Saturday , January 29 2022
Home / Business / KCCA commences studies into closure of Kiteezi landfill

KCCA commences studies into closure of Kiteezi landfill


Kampala, Uganda | THE INDEPENDENT | Kampala Capital City Authority-KCCA has started the process of closing Kiteezi Landfill with a study to inform safe closure.

The landfill located in Lusanja village in Wakiso district was operationalized in 1996 and upgraded to an engineered facility in 2001. But Uganda’s largest landfill taking in over 1,300 tonnes of waste daily, has since filled and is due for closure.

Landfill closure involves isolating the waste body from the environment with the aim of preventing or reducing risk to public health and environment.

The KCCA manager for Waste and Sanitation Jude Byansi explains that the process of a landfill closure involves installation of an engineered separation from the waste body, stoping exposure of wastes from wind erosion and burrowing animals, limit ingress of rainfall into the waste body and control landfill gas emissions and control or treat leachate generated from the landfill.

According to the 2020 Guidelines for the Management of Landfill in Uganda, the closure of a landfill must be preceded by the preparation of a plan clearly setting out requirements for closure, decommissioning and site rehabilitation. Such requirements include remedial work on drainage, leachate management and cover integrity.

The guidelines further require the decommissioning plan to form part of the original site selection and design, and that it should be continuously reviewed during the active life of the site to meet environmental and planning needs of the area and the intended after use of the site.

Byansi explains that KCCA is working with Air Water Earth and Queensland and Leeds Consulting Engineers to assess the environmental and social impact of the closure, determine the cover system required to mitigate environmental risks, identify a final cover system to cover the waste and design surface water drainage system to protect erosion.

He further says that the study will inform how to guard against gas emissions escaping from the landfill into the environment and how to manage leachate from the landfill.

Upon closure, the landfill will not cease to exist completely. Byansi says KCCA plans to turn the site into a transfer station where garbage is first taken for sorting, recyclable waste extracted and then the rest compressed and transferred to the proposed new landfill in Ddundu Mukono district.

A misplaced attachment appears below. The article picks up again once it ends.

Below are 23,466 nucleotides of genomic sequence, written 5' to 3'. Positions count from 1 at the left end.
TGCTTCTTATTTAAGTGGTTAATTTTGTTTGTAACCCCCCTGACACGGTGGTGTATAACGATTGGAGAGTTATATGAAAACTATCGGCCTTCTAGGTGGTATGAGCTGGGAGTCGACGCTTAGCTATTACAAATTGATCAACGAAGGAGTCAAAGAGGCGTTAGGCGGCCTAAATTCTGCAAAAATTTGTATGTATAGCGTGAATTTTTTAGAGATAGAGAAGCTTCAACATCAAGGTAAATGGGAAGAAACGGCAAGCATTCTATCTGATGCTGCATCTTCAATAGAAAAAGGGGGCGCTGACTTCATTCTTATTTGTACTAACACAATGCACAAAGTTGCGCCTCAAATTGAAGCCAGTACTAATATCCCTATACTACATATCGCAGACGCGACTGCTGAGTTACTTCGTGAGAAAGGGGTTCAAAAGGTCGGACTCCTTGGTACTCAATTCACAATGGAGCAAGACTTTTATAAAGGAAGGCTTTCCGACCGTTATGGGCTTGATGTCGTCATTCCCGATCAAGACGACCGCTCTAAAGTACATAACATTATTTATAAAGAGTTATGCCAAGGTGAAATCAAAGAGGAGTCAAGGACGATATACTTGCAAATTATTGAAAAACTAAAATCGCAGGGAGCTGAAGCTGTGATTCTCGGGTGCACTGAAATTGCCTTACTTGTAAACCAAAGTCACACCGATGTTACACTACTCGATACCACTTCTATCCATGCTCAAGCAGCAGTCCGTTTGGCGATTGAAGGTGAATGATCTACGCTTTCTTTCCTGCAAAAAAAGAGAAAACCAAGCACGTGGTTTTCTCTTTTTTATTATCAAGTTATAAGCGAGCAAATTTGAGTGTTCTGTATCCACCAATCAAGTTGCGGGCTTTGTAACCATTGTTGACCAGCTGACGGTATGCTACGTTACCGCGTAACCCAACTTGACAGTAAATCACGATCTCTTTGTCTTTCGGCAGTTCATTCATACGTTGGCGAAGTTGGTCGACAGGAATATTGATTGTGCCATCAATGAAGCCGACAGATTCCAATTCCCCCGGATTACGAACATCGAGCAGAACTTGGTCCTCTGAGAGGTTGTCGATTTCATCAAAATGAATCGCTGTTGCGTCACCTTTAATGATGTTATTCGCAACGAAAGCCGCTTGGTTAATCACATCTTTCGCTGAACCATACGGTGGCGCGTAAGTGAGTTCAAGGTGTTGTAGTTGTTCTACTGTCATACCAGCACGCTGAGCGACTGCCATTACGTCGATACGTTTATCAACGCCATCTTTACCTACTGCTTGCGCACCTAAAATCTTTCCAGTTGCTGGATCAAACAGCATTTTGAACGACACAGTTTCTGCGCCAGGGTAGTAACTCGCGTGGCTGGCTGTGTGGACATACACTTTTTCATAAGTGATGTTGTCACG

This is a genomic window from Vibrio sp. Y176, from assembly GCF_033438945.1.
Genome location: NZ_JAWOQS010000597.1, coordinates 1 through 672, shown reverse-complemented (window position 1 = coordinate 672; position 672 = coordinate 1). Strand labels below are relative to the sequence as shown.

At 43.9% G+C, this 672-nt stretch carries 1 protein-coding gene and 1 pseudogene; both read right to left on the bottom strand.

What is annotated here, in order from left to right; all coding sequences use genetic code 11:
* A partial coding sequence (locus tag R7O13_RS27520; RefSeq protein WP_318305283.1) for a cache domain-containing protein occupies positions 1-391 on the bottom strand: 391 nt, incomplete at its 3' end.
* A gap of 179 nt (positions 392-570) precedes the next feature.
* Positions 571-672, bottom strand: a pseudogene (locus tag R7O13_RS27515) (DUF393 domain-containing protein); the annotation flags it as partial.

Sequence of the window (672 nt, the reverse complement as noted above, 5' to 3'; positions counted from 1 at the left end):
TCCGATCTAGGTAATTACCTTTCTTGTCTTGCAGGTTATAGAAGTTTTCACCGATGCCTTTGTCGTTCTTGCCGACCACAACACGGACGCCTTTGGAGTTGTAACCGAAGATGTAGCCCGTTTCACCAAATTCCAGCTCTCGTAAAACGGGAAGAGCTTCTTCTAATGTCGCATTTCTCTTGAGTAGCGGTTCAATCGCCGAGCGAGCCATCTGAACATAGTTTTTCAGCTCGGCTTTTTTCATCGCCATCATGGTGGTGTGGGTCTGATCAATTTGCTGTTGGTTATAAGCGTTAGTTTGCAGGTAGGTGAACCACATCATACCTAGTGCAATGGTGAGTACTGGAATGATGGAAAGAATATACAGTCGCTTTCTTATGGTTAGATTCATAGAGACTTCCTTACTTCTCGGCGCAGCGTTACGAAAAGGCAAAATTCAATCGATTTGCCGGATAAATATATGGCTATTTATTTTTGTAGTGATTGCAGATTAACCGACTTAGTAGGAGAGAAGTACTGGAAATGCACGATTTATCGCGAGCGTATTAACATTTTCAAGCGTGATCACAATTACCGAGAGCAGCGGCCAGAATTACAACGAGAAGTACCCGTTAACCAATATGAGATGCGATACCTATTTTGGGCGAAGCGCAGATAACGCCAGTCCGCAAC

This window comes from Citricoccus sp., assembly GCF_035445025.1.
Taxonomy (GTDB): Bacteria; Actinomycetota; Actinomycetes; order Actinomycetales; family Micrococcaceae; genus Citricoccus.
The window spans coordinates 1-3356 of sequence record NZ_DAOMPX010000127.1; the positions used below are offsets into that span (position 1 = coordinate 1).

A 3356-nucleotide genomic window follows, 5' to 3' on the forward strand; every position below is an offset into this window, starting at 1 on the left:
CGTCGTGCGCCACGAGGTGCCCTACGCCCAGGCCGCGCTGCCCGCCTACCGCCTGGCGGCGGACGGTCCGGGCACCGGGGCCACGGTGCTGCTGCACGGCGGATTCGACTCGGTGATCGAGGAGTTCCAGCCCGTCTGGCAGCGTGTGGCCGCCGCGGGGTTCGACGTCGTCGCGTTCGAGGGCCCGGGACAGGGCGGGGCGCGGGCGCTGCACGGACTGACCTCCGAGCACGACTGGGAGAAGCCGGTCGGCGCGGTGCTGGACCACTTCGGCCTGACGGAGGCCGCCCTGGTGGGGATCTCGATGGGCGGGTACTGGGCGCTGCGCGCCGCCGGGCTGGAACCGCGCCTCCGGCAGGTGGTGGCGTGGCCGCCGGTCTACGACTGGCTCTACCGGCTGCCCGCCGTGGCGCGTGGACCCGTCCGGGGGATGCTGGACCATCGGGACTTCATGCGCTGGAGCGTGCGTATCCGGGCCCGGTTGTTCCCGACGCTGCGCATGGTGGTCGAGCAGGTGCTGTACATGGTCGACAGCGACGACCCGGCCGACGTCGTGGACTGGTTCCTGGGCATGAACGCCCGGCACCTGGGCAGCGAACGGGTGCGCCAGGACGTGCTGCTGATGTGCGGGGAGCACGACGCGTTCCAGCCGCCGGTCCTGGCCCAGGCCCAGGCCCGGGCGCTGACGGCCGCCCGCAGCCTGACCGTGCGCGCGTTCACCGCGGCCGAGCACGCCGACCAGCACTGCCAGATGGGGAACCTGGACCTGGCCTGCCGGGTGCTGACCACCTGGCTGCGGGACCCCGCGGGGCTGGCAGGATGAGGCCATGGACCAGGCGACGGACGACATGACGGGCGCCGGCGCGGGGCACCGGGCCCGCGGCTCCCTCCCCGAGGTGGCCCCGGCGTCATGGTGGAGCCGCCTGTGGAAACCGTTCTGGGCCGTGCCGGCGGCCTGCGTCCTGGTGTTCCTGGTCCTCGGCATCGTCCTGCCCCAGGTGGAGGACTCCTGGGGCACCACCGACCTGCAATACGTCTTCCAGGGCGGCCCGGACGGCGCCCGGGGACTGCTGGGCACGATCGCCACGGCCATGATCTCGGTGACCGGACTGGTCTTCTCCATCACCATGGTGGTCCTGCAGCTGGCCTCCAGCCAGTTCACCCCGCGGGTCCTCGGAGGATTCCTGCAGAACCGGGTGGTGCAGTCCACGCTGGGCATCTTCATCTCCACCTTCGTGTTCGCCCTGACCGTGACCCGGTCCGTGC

Byansi also says that they are exploring the option of planting trees at the site or harvest methane gases for energy production.

All this, he says shall be informed by the study which will lead into a design for the final land form and post closure use of the site.

David Kureeba, an environmentalist says that the closure of Kiteezi landfill will save its neighbors from the effects of bad smell and leachate that has been coming from the site.

He emphasized the importance of an environmental and social impact assessment which he says shall inform how KCCA deals with the leachate, smell and gases from the waste.

He also advises KCCA to plan for the hundreds of people who have been deriving their livelihood from there sorting garbage.    But most importantly for the expert, Kuleeba wants KCCA to study the impact of establishing a landfill at the proposed site in Dundu, or the challenges that people of Kiteezi have faced will be transferred to Dundu.

He says studies should inform proper designs to set up the landfill. He specifically wants KCCA to make use of the waste to generate income.

However as KCCA plans to close Kiteezi, the City Executive Secretary John Mary Ssebuwufu told the KCCA Council that government has not planned for the activity in the next budget as per the first call secular.

The Directorate of Public Health and Environment has asked for five billion shilling in the coming financial year as phased funding for the closure. He also listed the establishment of the Ddundu Landfill costed at 20 billion shillings as one of the unfunded priorities.

The study is expected to be completed by March 2022 while the actual closure is expected to be in two years’ time.



Leave a Reply

Your email address will not be published. Required fields are marked *